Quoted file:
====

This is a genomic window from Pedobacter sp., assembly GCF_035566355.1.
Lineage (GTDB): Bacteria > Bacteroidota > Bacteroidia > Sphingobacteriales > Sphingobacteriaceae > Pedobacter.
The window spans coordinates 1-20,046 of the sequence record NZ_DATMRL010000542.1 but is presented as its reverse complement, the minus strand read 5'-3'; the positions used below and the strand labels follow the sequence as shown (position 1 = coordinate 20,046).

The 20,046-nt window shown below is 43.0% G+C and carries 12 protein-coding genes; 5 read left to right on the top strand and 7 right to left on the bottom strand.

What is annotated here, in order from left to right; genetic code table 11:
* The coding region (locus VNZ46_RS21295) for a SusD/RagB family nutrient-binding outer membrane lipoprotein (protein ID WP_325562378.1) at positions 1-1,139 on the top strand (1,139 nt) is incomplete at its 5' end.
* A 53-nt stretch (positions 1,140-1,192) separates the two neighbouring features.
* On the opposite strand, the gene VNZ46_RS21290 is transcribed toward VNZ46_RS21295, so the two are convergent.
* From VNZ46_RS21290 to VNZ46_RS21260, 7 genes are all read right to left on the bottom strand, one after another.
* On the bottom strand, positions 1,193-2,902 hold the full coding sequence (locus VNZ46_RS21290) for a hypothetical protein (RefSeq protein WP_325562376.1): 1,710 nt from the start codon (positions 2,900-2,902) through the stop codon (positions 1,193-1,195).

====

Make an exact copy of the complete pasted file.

This is a genomic window from Pedobacter sp., assembly GCF_035566355.1.
Lineage (GTDB): Bacteria > Bacteroidota > Bacteroidia > Sphingobacteriales > Sphingobacteriaceae > Pedobacter.
The window spans coordinates 1-20,046 of the sequence record NZ_DATMRL010000542.1 but is presented as its reverse complement, the minus strand read 5'-3'; the positions used below and the strand labels follow the sequence as shown (position 1 = coordinate 20,046).

The 20,046-nt window shown below is 43.0% G+C and carries 12 protein-coding genes; 5 read left to right on the top strand and 7 right to left on the bottom strand.

What is annotated here, in order from left to right; genetic code table 11:
* The coding region (locus VNZ46_RS21295) for a SusD/RagB family nutrient-binding outer membrane lipoprotein (protein ID WP_325562378.1) at positions 1-1,139 on the top strand (1,139 nt) is incomplete at its 5' end.
* A 53-nt stretch (positions 1,140-1,192) separates the two neighbouring features.
* On the opposite strand, the gene VNZ46_RS21290 is transcribed toward VNZ46_RS21295, so the two are convergent.
* From VNZ46_RS21290 to VNZ46_RS21260, 7 genes are all read right to left on the bottom strand, one after another.
* On the bottom strand, positions 1,193-2,902 hold the full coding sequence (locus VNZ46_RS21290) for a hypothetical protein (RefSeq protein WP_325562376.1): 1,710 nt from the start codon (positions 2,900-2,902) through the stop codon (positions 1,193-1,195).